(Approximate translation of extract from Judas Iscariot’s recently unearthed journal.)
Am approached by a Roman centurion in a crowded bazaar. He asks me would I be willing to betray Jesus. It would be worth my while. He winks. I make an instant calculation. Eternal damnation or never having to hear another parable about sheep ever again. I decide to pursue the matter.
“How much you offering?”
“Thirty pieces of silver.”
Not bad. And anyway Rispah has been nagging me for weeks to buy her that new kethoteth. I look at the centurion.
“That sounds like a very interesting proposition.”
He wonders when I can do it. I tell him Thursday night. Jesus has organized this big get-together. Some supper thing. A thought crosses my mind. “By the way, why do you need me in the first place? Why don’t you just apprehend him yourselves?”
He sighs and shakes his head. Almost embarrassed. He states that although they have had Jesus under surveillance for the last number of years they have absolutely no idea what he looks like. He admits they fall down somewhat in that whole monitoring an individual and facial recognition area, and it is something they definitely need to improve on in the future.
He suggests a plan. After our meal on Thursday night, he and a few of his soldiers will be waiting outside and he proposes that I should kiss Jesus for identification purposes.
Hold it right there, buddy.
“Did you say I have to kiss him?”
“Yeh. Those are the orders.”
“Can I not just point him out?”
“No,” he persists, “You have to kiss him. Orders are orders. They come from above.”
He points to the sky. I’m confused.
“No. Pontius Pilate you idiot!”
I start to mumble.
“I feel uneasy kissing a man in public. Or in private, for that matter. It’s just something I wouldn’t normally do.”
“Come off it. Look what the Greeks got up to! Were you ever in a Roman bath? Loosen up. Just one little peck.”
I bring up my parents.
“I’m sorry. I was brought up in quite a traditional household. That’s all.”
He glares at me.
“Look, Judas, there are guys out there who’d imbibeth his loins for thirty pieces of silver — all we’re asking you to do is kiss him.”
I think about what he has said for a moment and realize he has put things in perspective. I agree to kiss Jesus.
Suddenly it’s Thursday night. We all turn up at the place. Newly opened. “Gethsemane Nosh.” Quite flashy and very busy. Jesus goes up to the maître d’.
“Good evening. A party of thirteen. Booked in the name of Christ.”
The maître d’ consults his bookings scroll. Sighs.
“Christ, is it? Let me see. No. I don’t see the name here.”
Jesus looks at Peter. “Did you book?”
No response. Jesus goes ballistic.
“I can’t believe this! Peter, I told you to book. I even reminded you the following day. It’s the Last Supper! It’s so important that we have this meal!”
There is an awkward silence. The maître d’ looks at us.
“I’ll see what I can do.” He leaves.
“We can go somewhere else, Lord,” Bartholomew suggests.
Jesus shakes his head. He’s getting agitated. Really starting to lose it.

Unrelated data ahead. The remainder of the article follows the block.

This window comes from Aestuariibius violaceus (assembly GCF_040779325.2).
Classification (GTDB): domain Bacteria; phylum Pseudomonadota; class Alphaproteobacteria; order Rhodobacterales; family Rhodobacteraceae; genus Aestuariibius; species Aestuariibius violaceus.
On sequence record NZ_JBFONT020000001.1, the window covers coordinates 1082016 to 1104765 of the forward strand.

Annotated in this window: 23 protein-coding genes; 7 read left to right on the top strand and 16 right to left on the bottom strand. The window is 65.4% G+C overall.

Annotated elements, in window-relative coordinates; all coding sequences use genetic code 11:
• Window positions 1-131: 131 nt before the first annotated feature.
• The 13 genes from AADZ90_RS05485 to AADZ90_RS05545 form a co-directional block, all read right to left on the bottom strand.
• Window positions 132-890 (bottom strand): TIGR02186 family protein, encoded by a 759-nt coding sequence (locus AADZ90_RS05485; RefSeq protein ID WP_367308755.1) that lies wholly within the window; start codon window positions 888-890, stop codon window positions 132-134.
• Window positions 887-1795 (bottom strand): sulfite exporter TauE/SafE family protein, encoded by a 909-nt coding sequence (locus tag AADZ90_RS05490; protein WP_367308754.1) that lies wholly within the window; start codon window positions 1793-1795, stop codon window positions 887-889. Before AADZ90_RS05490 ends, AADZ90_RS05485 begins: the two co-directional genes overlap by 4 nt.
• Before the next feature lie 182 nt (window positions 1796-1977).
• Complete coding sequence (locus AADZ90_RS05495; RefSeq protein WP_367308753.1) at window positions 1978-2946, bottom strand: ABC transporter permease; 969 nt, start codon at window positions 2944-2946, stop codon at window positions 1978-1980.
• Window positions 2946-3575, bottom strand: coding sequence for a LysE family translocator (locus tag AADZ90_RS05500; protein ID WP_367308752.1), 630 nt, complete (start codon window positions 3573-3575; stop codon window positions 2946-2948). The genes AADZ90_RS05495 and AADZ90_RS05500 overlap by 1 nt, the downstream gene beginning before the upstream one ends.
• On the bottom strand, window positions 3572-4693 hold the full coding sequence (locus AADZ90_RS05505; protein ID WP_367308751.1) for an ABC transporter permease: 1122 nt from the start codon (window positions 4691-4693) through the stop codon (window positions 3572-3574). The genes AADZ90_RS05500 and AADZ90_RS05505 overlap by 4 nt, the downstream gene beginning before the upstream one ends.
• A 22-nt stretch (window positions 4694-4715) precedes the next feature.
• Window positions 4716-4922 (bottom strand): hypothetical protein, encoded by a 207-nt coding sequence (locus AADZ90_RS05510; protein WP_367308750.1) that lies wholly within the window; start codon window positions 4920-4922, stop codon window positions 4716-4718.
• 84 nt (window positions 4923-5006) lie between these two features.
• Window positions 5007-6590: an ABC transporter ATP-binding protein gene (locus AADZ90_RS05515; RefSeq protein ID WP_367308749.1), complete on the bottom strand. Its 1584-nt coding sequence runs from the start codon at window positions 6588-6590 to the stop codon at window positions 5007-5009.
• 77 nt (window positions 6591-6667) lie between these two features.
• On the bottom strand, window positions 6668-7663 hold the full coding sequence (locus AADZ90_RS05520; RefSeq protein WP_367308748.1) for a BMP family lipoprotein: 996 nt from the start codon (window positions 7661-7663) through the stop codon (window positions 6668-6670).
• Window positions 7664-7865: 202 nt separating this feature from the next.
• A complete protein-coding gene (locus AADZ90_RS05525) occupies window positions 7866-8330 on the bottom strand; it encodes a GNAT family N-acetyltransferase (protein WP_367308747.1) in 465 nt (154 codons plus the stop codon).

“This time on a Thursday night? It’s hopeless, Bartholomew! Most places will be all booked up.”
I’m secretly relieved. I have 16 sweaty men in leather skirts hiding outside in a bush. I don’t want us going anywhere.
The maître d’ returns.
“I can fit you in, but I’ll have to break you up into two tables of four and a table five, is that all right?”
Jesus sighs. “Well, I was hoping for a group table because I have some extremely important things to say that sort of determine the future of Christianity…but if it’s the best you can do.”
We get three different tables in three different corners of the restaurant. I get to sit with Jesus, Peter, Andrew and Doubting Thomas. In a poky little alcove, right next to the kitchen. Jesus is still shaking his head and muttering at Peter, who just stares straight ahead. Finally Jesus calms down a little and asks for some bread and wine. Great! I could do with a glass. Ease this tension.
The bread and wine arrive.
“I think it’s corked.”
It happens every time. When we go anywhere with that Doubting Thomas it’s always the same story. There’s always something. Andrew, the self-confessed sommelier of our group, sniffs at the wine.
“It’s not corked. There’s a hint of cinnamon, that’s all. But it’s a perfectly quaffable above average vin de table.”
Jesus picks up a piece of the bread. He taps at the side of his goblet as if about to make a speech. He clears his throat.
“Take this all of you, well, just the four of you” — he signals weakly at us — “and eat it. For this is my body!” We look puzzled. Suddenly a bell rings loudly. Pandemonium. A fire has broken out in the kitchen. We are told to evacuate the premises. The emergency exit. Go out the back way. The back way! The perspiring pedites are still out front! What do I do? Do I kiss Jesus? Do I wait?
Five minutes later. We’re outside. No sign of the leggy legionaries. Jesus addresses us.
“Look, let’s just write this evening off. It hasn’t worked out. The mix-up with the booking. The seating arrangements. The unfortunate blaze.”
“Can we reschedule for next Thursday?”